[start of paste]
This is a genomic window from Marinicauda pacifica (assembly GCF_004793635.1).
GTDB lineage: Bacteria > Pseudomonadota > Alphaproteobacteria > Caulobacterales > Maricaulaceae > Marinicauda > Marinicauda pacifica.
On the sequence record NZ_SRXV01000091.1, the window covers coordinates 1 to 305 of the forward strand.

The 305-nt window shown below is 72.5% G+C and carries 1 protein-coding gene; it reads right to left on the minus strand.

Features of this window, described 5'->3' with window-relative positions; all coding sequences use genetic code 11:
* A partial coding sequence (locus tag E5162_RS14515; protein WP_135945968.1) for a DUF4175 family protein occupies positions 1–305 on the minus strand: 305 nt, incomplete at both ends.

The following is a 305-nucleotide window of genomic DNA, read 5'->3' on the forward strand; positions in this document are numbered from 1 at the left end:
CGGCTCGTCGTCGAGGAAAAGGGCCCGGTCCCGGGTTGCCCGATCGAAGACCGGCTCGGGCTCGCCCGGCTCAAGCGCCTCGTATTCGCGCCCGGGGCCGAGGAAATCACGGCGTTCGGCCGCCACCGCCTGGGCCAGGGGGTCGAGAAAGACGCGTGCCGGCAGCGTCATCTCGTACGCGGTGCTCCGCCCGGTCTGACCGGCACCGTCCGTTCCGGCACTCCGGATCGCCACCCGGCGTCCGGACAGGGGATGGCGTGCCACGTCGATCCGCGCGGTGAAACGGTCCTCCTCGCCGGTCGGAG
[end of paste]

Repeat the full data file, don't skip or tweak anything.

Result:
This is a genomic window from Marinicauda pacifica (assembly GCF_004793635.1).
GTDB lineage: Bacteria > Pseudomonadota > Alphaproteobacteria > Caulobacterales > Maricaulaceae > Marinicauda > Marinicauda pacifica.
On the sequence record NZ_SRXV01000091.1, the window covers coordinates 1 to 305 of the forward strand.

The 305-nt window shown below is 72.5% G+C and carries 1 protein-coding gene; it reads right to left on the minus strand.

Features of this window, described 5'->3' with window-relative positions; all coding sequences use genetic code 11:
* A partial coding sequence (locus tag E5162_RS14515; protein WP_135945968.1) for a DUF4175 family protein occupies positions 1–305 on the minus strand: 305 nt, incomplete at both ends.

The following is a 305-nucleotide window of genomic DNA, read 5'->3' on the forward strand; positions in this document are numbered from 1 at the left end:
CGGCTCGTCGTCGAGGAAAAGGGCCCGGTCCCGGGTTGCCCGATCGAAGACCGGCTCGGGCTCGCCCGGCTCAAGCGCCTCGTATTCGCGCCCGGGGCCGAGGAAATCACGGCGTTCGGCCGCCACCGCCTGGGCCAGGGGGTCGAGAAAGACGCGTGCCGGCAGCGTCATCTCGTACGCGGTGCTCCGCCCGGTCTGACCGGCACCGTCCGTTCCGGCACTCCGGATCGCCACCCGGCGTCCGGACAGGGGATGGCGTGCCACGTCGATCCGCGCGGTGAAACGGTCCTCCTCGCCGGTCGGAG